Samsung group's heir, Jay Y Lee, was questioned on Tuesday by prosecutors about a controversial 2015 merger and alleged accounting fraud that they said could have helped him advance his succession planning agenda in the country's top conglomerate.
The survey raises new legal problems for Lee, who is already on trial for bribery to gain support for the successor to ailing group patriarch Lee Kun-hee, in which former South Korean President Park Geun-hye was involved.
Prosecutors have investigated suspected accounting fraud at pharmaceutical company Samsung Biologics after the Korean finance guard complained that the company's value increased by 4.5 trillion won ($ 3.64 billion) in 2015.
They claimed that Biologics violated accounting regulations to add value to its main owner, Cheil Industries, who had Lee as its main shareholder, said the Yonhap News Agency, which first reported on Lee's survey.
Cheil, the Samsung Group's fashion and theme park operator, merged with de facto group holding company Samsung C & T in 2015 and enabled Lee to become the main shareholder of Samsung C & T.
The deal has been criticized by US hedge fund Elliott Management and other investors for favoring family members at the expense of minority shareholders.
The prosecutor confirmed that Lee was summoned for questioning.
"We have been subpoenaing a relevant person today regarding the Samsung Group's illegal merger and accounting fraud case," an official from the Seoul Central District Procuratorate told Reuters.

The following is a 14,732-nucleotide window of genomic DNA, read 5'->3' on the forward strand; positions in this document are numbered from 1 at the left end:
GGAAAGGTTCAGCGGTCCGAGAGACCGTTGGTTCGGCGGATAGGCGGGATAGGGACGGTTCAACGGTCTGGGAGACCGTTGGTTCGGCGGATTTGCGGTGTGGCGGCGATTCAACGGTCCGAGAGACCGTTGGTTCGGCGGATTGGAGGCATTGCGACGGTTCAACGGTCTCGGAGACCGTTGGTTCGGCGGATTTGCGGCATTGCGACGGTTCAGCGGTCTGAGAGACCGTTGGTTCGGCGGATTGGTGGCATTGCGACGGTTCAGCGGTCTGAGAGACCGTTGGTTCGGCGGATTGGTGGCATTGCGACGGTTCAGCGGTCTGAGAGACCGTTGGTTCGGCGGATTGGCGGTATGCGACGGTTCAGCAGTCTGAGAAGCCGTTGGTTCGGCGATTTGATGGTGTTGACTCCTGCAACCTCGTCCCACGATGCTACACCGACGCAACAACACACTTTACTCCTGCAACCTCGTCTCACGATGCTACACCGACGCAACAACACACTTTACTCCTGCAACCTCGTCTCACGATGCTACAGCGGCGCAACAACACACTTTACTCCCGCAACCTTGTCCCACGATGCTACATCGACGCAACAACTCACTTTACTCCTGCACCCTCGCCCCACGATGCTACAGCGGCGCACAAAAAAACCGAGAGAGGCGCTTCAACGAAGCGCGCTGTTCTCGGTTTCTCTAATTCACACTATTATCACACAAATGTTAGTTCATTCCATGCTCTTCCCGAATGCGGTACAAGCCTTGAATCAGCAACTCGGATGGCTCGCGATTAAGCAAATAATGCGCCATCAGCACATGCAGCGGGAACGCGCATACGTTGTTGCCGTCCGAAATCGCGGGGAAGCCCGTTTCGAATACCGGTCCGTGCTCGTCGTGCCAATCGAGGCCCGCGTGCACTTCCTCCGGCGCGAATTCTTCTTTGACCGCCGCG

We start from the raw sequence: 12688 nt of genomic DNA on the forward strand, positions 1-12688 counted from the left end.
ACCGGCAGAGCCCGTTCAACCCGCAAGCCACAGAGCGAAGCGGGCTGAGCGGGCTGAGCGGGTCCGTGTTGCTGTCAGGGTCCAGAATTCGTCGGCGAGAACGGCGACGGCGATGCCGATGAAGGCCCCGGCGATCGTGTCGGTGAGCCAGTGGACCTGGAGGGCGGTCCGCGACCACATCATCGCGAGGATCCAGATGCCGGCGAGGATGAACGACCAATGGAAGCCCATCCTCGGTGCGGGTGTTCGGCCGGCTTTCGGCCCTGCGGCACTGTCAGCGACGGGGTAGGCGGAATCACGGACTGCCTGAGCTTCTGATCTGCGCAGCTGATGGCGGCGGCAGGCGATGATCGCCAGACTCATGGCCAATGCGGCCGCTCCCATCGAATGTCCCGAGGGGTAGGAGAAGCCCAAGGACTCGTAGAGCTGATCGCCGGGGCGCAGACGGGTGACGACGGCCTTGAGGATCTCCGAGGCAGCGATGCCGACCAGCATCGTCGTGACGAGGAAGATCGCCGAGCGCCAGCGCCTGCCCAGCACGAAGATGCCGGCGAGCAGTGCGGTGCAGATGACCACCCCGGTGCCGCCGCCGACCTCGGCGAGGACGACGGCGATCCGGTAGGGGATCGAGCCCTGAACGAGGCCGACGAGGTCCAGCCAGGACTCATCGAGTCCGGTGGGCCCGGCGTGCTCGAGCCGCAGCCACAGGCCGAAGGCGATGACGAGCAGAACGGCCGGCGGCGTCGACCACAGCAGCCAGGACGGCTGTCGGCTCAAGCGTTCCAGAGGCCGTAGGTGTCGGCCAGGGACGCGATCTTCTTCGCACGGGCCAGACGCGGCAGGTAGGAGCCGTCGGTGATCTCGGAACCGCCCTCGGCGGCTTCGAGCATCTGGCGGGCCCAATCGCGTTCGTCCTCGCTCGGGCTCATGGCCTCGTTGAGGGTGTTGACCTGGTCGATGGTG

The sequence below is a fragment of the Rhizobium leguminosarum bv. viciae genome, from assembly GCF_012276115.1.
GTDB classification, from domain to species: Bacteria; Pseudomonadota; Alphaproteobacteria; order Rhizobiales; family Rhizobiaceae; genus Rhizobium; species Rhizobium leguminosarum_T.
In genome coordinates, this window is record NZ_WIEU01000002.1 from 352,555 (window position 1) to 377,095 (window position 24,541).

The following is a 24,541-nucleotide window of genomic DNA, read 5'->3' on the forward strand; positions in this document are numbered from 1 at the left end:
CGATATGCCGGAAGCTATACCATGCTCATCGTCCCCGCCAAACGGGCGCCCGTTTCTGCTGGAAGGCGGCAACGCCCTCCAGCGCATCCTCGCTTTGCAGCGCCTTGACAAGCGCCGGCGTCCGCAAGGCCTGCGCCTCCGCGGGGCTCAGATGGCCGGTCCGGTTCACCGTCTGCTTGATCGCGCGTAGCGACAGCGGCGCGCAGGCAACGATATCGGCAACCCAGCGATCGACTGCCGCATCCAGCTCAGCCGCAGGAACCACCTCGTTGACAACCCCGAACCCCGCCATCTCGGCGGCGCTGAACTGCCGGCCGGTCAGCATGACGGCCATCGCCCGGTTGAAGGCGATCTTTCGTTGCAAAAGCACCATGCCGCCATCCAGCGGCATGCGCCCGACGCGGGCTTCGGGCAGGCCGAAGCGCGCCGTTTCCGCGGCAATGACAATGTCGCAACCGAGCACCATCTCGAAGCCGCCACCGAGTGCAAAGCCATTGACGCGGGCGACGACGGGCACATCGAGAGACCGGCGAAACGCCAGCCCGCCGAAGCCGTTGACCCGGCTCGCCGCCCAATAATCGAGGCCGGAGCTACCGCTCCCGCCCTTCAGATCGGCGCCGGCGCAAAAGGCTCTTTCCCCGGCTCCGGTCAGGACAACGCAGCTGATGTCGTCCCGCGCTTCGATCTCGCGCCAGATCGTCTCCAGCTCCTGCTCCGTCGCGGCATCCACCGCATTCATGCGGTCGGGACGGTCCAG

A spokesman for Samsung Electronics, the largest conglomerate company in which Lee is vice chairman, declined to comment.
Lee, 51, served a one-year prison term for bribery until he was suspended in 2018. However, the possibility of a harsher sentence came after the Supreme Court overturned a lower court decision on the case last year.
Earlier this month, Lee apologized for the bribery scandal and promised not to pass the company founded by his grandfather on to his children. However, it was criticized by governance experts for the lack of details.
"There is still a lot of controversy surrounding his management succession. He won't be able to avoid public criticism," said Park Ju-gun, director of the research firm CEO Score.
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